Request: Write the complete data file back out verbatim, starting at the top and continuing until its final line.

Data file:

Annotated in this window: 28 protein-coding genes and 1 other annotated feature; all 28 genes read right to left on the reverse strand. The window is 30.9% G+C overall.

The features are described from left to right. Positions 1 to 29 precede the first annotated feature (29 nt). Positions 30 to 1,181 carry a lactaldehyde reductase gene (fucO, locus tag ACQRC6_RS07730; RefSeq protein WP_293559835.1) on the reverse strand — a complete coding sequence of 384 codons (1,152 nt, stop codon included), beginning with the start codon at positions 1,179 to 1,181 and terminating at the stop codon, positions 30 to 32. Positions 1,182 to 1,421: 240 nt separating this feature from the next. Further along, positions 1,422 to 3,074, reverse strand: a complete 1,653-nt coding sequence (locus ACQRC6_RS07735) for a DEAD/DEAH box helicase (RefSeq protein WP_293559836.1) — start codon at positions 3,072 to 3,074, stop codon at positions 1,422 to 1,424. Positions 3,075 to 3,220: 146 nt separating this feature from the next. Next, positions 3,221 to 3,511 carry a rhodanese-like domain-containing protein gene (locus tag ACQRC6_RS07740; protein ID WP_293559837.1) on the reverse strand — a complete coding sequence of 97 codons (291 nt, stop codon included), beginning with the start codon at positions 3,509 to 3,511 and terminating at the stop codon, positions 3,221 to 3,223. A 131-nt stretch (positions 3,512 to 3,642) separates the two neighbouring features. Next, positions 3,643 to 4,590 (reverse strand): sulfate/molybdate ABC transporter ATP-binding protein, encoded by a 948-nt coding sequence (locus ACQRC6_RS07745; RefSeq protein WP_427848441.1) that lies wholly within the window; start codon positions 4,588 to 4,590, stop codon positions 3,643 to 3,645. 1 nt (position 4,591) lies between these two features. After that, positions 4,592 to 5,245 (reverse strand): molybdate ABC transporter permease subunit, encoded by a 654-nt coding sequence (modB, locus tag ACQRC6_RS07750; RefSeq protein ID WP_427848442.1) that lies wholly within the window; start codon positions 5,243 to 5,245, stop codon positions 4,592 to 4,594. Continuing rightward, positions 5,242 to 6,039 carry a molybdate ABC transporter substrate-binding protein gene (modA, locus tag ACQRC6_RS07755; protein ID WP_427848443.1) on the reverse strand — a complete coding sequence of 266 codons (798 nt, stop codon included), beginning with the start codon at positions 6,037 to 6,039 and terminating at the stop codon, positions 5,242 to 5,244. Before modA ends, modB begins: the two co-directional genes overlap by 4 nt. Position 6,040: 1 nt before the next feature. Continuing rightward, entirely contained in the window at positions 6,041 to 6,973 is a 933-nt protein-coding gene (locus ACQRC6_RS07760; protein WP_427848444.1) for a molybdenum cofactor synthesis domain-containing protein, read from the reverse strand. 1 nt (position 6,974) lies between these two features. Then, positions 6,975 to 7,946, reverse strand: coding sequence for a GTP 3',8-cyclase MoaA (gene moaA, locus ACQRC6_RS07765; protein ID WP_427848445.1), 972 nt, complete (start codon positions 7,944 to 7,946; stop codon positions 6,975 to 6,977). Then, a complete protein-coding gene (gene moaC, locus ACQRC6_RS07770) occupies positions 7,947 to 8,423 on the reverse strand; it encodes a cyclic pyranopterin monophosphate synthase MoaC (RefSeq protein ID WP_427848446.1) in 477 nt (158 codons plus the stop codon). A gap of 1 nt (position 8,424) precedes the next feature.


Annotated in this window: 28 protein-coding genes and 1 other annotated feature; all 28 genes read right to left on the reverse strand. The window is 30.9% G+C overall.

The features are described from left to right. Positions 1 to 29 precede the first annotated feature (29 nt). Positions 30 to 1,181 carry a lactaldehyde reductase gene (fucO, locus tag ACQRC6_RS07730; RefSeq protein WP_293559835.1) on the reverse strand — a complete coding sequence of 384 codons (1,152 nt, stop codon included), beginning with the start codon at positions 1,179 to 1,181 and terminating at the stop codon, positions 30 to 32. Positions 1,182 to 1,421: 240 nt separating this feature from the next. Further along, positions 1,422 to 3,074, reverse strand: a complete 1,653-nt coding sequence (locus ACQRC6_RS07735) for a DEAD/DEAH box helicase (RefSeq protein WP_293559836.1) — start codon at positions 3,072 to 3,074, stop codon at positions 1,422 to 1,424. Positions 3,075 to 3,220: 146 nt separating this feature from the next. Next, positions 3,221 to 3,511 carry a rhodanese-like domain-containing protein gene (locus tag ACQRC6_RS07740; protein ID WP_293559837.1) on the reverse strand — a complete coding sequence of 97 codons (291 nt, stop codon included), beginning with the start codon at positions 3,509 to 3,511 and terminating at the stop codon, positions 3,221 to 3,223. A 131-nt stretch (positions 3,512 to 3,642) separates the two neighbouring features. Next, positions 3,643 to 4,590 (reverse strand): sulfate/molybdate ABC transporter ATP-binding protein, encoded by a 948-nt coding sequence (locus ACQRC6_RS07745; RefSeq protein WP_427848441.1) that lies wholly within the window; start codon positions 4,588 to 4,590, stop codon positions 3,643 to 3,645. 1 nt (position 4,591) lies between these two features. After that, positions 4,592 to 5,245 (reverse strand): molybdate ABC transporter permease subunit, encoded by a 654-nt coding sequence (modB, locus tag ACQRC6_RS07750; RefSeq protein ID WP_427848442.1) that lies wholly within the window; start codon positions 5,243 to 5,245, stop codon positions 4,592 to 4,594. Continuing rightward, positions 5,242 to 6,039 carry a molybdate ABC transporter substrate-binding protein gene (modA, locus tag ACQRC6_RS07755; protein ID WP_427848443.1) on the reverse strand — a complete coding sequence of 266 codons (798 nt, stop codon included), beginning with the start codon at positions 6,037 to 6,039 and terminating at the stop codon, positions 5,242 to 5,244. Before modA ends, modB begins: the two co-directional genes overlap by 4 nt. Position 6,040: 1 nt before the next feature. Continuing rightward, entirely contained in the window at positions 6,041 to 6,973 is a 933-nt protein-coding gene (locus ACQRC6_RS07760; protein WP_427848444.1) for a molybdenum cofactor synthesis domain-containing protein, read from the reverse strand. 1 nt (position 6,974) lies between these two features. Then, positions 6,975 to 7,946, reverse strand: coding sequence for a GTP 3',8-cyclase MoaA (gene moaA, locus ACQRC6_RS07765; protein ID WP_427848445.1), 972 nt, complete (start codon positions 7,944 to 7,946; stop codon positions 6,975 to 6,977). Then, a complete protein-coding gene (gene moaC, locus ACQRC6_RS07770) occupies positions 7,947 to 8,423 on the reverse strand; it encodes a cyclic pyranopterin monophosphate synthase MoaC (RefSeq protein ID WP_427848446.1) in 477 nt (158 codons plus the stop codon). A gap of 1 nt (position 8,424) precedes the next feature.